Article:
When we think of hearing loss as a costly global phenomenon, how can we put a number on that cost? Some of the ways that hearing loss is costly are intangible, such as the decreased quality of life and the frustration of strained social relationship due to miscommunication. It’s hard to estimate what is worth to have an easy conversation with a stranger, for example. In addition to these intangibles, there are the direct, clear costs associated with hearing loss. Those who have untreated hearing loss demonstrate higher rates of physical, mental, and cognitive health issues. They also have worse productivity in the workplace and can even cause a chain reaction of missteps in their jobs that can be quite costly to the bottom line. A recent study attempted to put a number on the global cost of hearing loss, and the result was a staggering amount. This study estimated that the annual cost of hearing loss in 2019 was $981billion in international equivalent value. How could the costs add up to nearly a trillion international dollars? Let’s take a closer look at the study, as well as the way that you can do your part to reduce this staggering cost through treatment.
Understanding the Cost
How did this study estimate such a high number, and what are the dynamics of costliness for hearing loss? A few factors are important to keep in mind. About 57% of these global costs occurred outside high-income areas, meaning that many of these people with hearing loss do not have access to treatment services. A full 23% of these costs occurred in East Asia alone, partially resulting from the large aging population in that region. What were the main categories of cost in this study? The first were excess non-hearing health care costs, resulting in 32% of the global cost. In other words, untreated hearing loss led to higher costs for other types of health care. Those who have untreated hearing loss demonstrated disproportionately higher rates of dementia, for instance, and the costs for dementia care can be partially attributed to this related hearing concern. Productivity losses at work accounted for 19% of the global cost. Those who have moderate to severe hearing loss in countries with full employment or nearly full employment rates saw lower productivity due to communication and other problems associated with hearing loss. Only 2-3% of these costs were associated with additional educational needs that are related to hearing loss. The largest portion of this massive number comes from the intangible loss of quality of life. The researchers estimated that 47% of the total global cost of hearing loss comes from the years lived with a disability. Some of these costs can be directly measured, while others have to do with the lacking ease of completing activities of daily life, for example. These many types of costs were estimated for the global population, but you can imagine the ways that an individual life is affected by costly hearing loss, as well.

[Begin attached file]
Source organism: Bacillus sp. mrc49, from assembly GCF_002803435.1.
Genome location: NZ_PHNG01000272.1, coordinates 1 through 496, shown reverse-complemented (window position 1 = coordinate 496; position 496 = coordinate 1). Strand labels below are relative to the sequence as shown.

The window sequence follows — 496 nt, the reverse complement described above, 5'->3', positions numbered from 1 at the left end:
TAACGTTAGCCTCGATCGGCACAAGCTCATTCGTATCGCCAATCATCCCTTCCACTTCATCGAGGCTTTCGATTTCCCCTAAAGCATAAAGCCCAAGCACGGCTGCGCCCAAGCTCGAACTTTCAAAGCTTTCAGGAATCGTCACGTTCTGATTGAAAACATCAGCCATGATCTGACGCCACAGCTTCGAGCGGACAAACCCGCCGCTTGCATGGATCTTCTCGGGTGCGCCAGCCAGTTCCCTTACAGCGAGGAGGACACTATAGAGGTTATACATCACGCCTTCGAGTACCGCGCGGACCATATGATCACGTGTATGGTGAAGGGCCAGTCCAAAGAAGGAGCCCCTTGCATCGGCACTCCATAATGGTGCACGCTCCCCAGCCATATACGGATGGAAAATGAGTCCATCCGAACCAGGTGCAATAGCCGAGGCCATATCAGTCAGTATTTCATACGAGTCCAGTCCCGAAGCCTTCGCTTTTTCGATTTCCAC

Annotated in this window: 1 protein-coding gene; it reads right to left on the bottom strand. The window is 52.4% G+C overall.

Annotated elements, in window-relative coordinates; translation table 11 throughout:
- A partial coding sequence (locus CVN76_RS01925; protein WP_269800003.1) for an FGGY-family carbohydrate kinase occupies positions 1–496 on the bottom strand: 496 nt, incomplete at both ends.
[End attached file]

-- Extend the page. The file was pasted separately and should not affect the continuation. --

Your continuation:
Benefits of Treatment
Although some of these costs persist despite treatment, many of them can be reduced through treatment provision. For instance, the costs for quality of life can be reduced or eliminated for those who receive treatment for hearing loss and consistently wear hearing aids. Rather than spending years living with a disability, these individuals can return to life with a full range of daily activities and strong relationships. Productivity losses at work can be ameliorated through treatment, as well. When a worker wears hearing aids, communication and safety issues can be resolved, leading to a happier and more efficient workplace. Associate healthcare costs can be reduced through hearing aids, as well, making it clear that the provision of treatment is the key to reducing this massive global cost. Although resource and accessibility constraints get in the way of treatment for many in the developing world, nearly half of the global costs come from comparatively high-income regions. Getting treatment for hearing loss is a solution to many problems at the individual level, but we can also consider untreated hearing loss to be a social issue. Why not do your part by scheduling a hearing test?